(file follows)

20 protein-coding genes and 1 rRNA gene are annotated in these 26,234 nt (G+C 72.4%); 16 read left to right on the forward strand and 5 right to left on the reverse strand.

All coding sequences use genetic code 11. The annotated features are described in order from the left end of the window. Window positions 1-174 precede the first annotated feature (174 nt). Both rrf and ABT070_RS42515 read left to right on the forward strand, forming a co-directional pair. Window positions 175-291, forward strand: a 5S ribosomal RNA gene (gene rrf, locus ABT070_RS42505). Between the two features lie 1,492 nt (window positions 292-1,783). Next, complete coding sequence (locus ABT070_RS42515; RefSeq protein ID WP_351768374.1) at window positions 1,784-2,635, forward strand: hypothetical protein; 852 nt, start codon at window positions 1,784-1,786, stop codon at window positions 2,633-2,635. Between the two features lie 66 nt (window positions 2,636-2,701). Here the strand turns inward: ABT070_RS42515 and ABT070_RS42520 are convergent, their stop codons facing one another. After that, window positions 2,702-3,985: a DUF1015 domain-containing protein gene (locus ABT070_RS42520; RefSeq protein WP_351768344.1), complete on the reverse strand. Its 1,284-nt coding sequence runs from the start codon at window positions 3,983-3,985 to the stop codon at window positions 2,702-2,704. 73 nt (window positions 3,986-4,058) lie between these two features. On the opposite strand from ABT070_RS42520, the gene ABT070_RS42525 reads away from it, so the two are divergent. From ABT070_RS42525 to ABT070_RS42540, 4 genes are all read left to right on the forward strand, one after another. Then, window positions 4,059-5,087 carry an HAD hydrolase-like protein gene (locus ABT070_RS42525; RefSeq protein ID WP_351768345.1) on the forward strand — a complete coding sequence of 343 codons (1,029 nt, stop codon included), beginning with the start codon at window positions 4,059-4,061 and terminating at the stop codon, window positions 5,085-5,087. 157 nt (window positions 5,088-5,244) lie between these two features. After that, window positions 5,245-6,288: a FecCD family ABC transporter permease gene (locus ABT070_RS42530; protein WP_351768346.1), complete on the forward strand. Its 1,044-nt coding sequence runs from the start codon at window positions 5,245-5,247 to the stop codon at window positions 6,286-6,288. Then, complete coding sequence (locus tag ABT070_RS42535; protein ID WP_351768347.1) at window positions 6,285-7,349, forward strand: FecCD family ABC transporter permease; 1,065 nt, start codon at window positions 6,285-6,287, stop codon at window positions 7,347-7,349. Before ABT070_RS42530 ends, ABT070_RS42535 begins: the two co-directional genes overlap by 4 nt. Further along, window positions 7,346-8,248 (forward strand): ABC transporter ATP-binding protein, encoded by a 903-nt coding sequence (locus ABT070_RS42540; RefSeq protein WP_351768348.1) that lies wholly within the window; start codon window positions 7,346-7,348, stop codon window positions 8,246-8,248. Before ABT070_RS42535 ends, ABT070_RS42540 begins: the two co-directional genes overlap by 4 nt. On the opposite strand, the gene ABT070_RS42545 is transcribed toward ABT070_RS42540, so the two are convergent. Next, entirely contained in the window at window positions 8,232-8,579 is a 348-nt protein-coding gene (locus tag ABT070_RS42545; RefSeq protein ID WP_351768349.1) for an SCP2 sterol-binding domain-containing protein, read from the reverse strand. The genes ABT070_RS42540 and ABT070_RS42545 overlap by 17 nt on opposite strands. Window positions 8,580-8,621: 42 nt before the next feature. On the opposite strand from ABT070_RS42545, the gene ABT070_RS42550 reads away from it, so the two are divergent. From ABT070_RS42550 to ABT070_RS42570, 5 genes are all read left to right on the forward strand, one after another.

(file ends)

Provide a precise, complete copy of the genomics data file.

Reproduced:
20 protein-coding genes and 1 rRNA gene are annotated in these 26,234 nt (G+C 72.4%); 16 read left to right on the forward strand and 5 right to left on the reverse strand.

All coding sequences use genetic code 11. The annotated features are described in order from the left end of the window. Window positions 1-174 precede the first annotated feature (174 nt). Both rrf and ABT070_RS42515 read left to right on the forward strand, forming a co-directional pair. Window positions 175-291, forward strand: a 5S ribosomal RNA gene (gene rrf, locus ABT070_RS42505). Between the two features lie 1,492 nt (window positions 292-1,783). Next, complete coding sequence (locus ABT070_RS42515; RefSeq protein ID WP_351768374.1) at window positions 1,784-2,635, forward strand: hypothetical protein; 852 nt, start codon at window positions 1,784-1,786, stop codon at window positions 2,633-2,635. Between the two features lie 66 nt (window positions 2,636-2,701). Here the strand turns inward: ABT070_RS42515 and ABT070_RS42520 are convergent, their stop codons facing one another. After that, window positions 2,702-3,985: a DUF1015 domain-containing protein gene (locus ABT070_RS42520; RefSeq protein WP_351768344.1), complete on the reverse strand. Its 1,284-nt coding sequence runs from the start codon at window positions 3,983-3,985 to the stop codon at window positions 2,702-2,704. 73 nt (window positions 3,986-4,058) lie between these two features. On the opposite strand from ABT070_RS42520, the gene ABT070_RS42525 reads away from it, so the two are divergent. From ABT070_RS42525 to ABT070_RS42540, 4 genes are all read left to right on the forward strand, one after another. Then, window positions 4,059-5,087 carry an HAD hydrolase-like protein gene (locus ABT070_RS42525; RefSeq protein ID WP_351768345.1) on the forward strand — a complete coding sequence of 343 codons (1,029 nt, stop codon included), beginning with the start codon at window positions 4,059-4,061 and terminating at the stop codon, window positions 5,085-5,087. 157 nt (window positions 5,088-5,244) lie between these two features. After that, window positions 5,245-6,288: a FecCD family ABC transporter permease gene (locus ABT070_RS42530; protein WP_351768346.1), complete on the forward strand. Its 1,044-nt coding sequence runs from the start codon at window positions 5,245-5,247 to the stop codon at window positions 6,286-6,288. Then, complete coding sequence (locus tag ABT070_RS42535; protein ID WP_351768347.1) at window positions 6,285-7,349, forward strand: FecCD family ABC transporter permease; 1,065 nt, start codon at window positions 6,285-6,287, stop codon at window positions 7,347-7,349. Before ABT070_RS42530 ends, ABT070_RS42535 begins: the two co-directional genes overlap by 4 nt. Further along, window positions 7,346-8,248 (forward strand): ABC transporter ATP-binding protein, encoded by a 903-nt coding sequence (locus ABT070_RS42540; RefSeq protein WP_351768348.1) that lies wholly within the window; start codon window positions 7,346-7,348, stop codon window positions 8,246-8,248. Before ABT070_RS42535 ends, ABT070_RS42540 begins: the two co-directional genes overlap by 4 nt. On the opposite strand, the gene ABT070_RS42545 is transcribed toward ABT070_RS42540, so the two are convergent. Next, entirely contained in the window at window positions 8,232-8,579 is a 348-nt protein-coding gene (locus tag ABT070_RS42545; RefSeq protein ID WP_351768349.1) for an SCP2 sterol-binding domain-containing protein, read from the reverse strand. The genes ABT070_RS42540 and ABT070_RS42545 overlap by 17 nt on opposite strands. Window positions 8,580-8,621: 42 nt before the next feature. On the opposite strand from ABT070_RS42545, the gene ABT070_RS42550 reads away from it, so the two are divergent. From ABT070_RS42550 to ABT070_RS42570, 5 genes are all read left to right on the forward strand, one after another.